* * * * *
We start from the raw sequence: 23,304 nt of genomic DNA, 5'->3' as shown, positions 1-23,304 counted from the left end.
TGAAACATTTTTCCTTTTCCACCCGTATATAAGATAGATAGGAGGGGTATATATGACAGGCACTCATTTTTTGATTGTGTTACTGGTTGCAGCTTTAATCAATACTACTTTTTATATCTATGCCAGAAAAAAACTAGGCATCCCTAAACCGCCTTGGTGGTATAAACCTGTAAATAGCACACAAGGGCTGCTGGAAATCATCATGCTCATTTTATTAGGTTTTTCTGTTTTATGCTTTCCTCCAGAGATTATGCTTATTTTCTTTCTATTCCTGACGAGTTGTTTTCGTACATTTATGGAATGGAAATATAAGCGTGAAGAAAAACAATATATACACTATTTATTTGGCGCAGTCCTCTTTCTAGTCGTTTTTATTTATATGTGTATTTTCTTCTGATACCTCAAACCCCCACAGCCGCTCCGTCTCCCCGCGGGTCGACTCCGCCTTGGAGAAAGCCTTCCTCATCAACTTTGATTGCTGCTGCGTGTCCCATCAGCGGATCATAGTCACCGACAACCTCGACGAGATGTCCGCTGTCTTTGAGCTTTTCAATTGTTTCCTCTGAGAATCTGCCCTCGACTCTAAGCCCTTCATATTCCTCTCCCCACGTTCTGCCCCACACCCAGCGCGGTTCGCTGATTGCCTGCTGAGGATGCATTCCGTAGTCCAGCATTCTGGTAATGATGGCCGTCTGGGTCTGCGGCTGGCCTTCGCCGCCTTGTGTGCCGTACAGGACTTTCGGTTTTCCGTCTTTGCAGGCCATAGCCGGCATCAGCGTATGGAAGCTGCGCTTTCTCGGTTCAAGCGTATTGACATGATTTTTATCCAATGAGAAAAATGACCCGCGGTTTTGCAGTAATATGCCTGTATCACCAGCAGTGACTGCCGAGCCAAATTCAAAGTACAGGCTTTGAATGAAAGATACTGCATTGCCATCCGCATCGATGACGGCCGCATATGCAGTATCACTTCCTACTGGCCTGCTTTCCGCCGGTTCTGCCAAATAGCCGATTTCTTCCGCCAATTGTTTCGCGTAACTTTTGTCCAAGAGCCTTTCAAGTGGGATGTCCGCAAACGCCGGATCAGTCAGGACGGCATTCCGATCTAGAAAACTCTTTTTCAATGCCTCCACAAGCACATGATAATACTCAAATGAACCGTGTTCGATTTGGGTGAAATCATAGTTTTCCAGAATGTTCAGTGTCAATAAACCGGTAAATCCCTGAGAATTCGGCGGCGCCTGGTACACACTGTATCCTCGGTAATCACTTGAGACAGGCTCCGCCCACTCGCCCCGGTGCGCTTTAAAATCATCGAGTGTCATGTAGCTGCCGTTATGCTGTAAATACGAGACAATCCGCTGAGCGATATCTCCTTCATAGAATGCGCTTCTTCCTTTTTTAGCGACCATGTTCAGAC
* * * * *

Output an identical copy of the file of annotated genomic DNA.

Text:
We start from the raw sequence: 23,304 nt of genomic DNA, 5'->3' as shown, positions 1-23,304 counted from the left end.
TGAAACATTTTTCCTTTTCCACCCGTATATAAGATAGATAGGAGGGGTATATATGACAGGCACTCATTTTTTGATTGTGTTACTGGTTGCAGCTTTAATCAATACTACTTTTTATATCTATGCCAGAAAAAAACTAGGCATCCCTAAACCGCCTTGGTGGTATAAACCTGTAAATAGCACACAAGGGCTGCTGGAAATCATCATGCTCATTTTATTAGGTTTTTCTGTTTTATGCTTTCCTCCAGAGATTATGCTTATTTTCTTTCTATTCCTGACGAGTTGTTTTCGTACATTTATGGAATGGAAATATAAGCGTGAAGAAAAACAATATATACACTATTTATTTGGCGCAGTCCTCTTTCTAGTCGTTTTTATTTATATGTGTATTTTCTTCTGATACCTCAAACCCCCACAGCCGCTCCGTCTCCCCGCGGGTCGACTCCGCCTTGGAGAAAGCCTTCCTCATCAACTTTGATTGCTGCTGCGTGTCCCATCAGCGGATCATAGTCACCGACAACCTCGACGAGATGTCCGCTGTCTTTGAGCTTTTCAATTGTTTCCTCTGAGAATCTGCCCTCGACTCTAAGCCCTTCATATTCCTCTCCCCACGTTCTGCCCCACACCCAGCGCGGTTCGCTGATTGCCTGCTGAGGATGCATTCCGTAGTCCAGCATTCTGGTAATGATGGCCGTCTGGGTCTGCGGCTGGCCTTCGCCGCCTTGTGTGCCGTACAGGACTTTCGGTTTTCCGTCTTTGCAGGCCATAGCCGGCATCAGCGTATGGAAGCTGCGCTTTCTCGGTTCAAGCGTATTGACATGATTTTTATCCAATGAGAAAAATGACCCGCGGTTTTGCAGTAATATGCCTGTATCACCAGCAGTGACTGCCGAGCCAAATTCAAAGTACAGGCTTTGAATGAAAGATACTGCATTGCCATCCGCATCGATGACGGCCGCATATGCAGTATCACTTCCTACTGGCCTGCTTTCCGCCGGTTCTGCCAAATAGCCGATTTCTTCCGCCAATTGTTTCGCGTAACTTTTGTCCAAGAGCCTTTCAAGTGGGATGTCCGCAAACGCCGGATCAGTCAGGACGGCATTCCGATCTAGAAAACTCTTTTTCAATGCCTCCACAAGCACATGATAATACTCAAATGAACCGTGTTCGATTTGGGTGAAATCATAGTTTTCCAGAATGTTCAGTGTCAATAAACCGGTAAATCCCTGAGAATTCGGCGGCGCCTGGTACACACTGTATCCTCGGTAATCACTTGAGACAGGCTCCGCCCACTCGCCCCGGTGCGCTTTAAAATCATCGAGTGTCATGTAGCTGCCGTTATGCTGTAAATACGAGACAATCCGCTGAGCGATATCTCCTTCATAGAATGCGCTTCTTCCTTTTTTAGCGACCATGTTCAGAC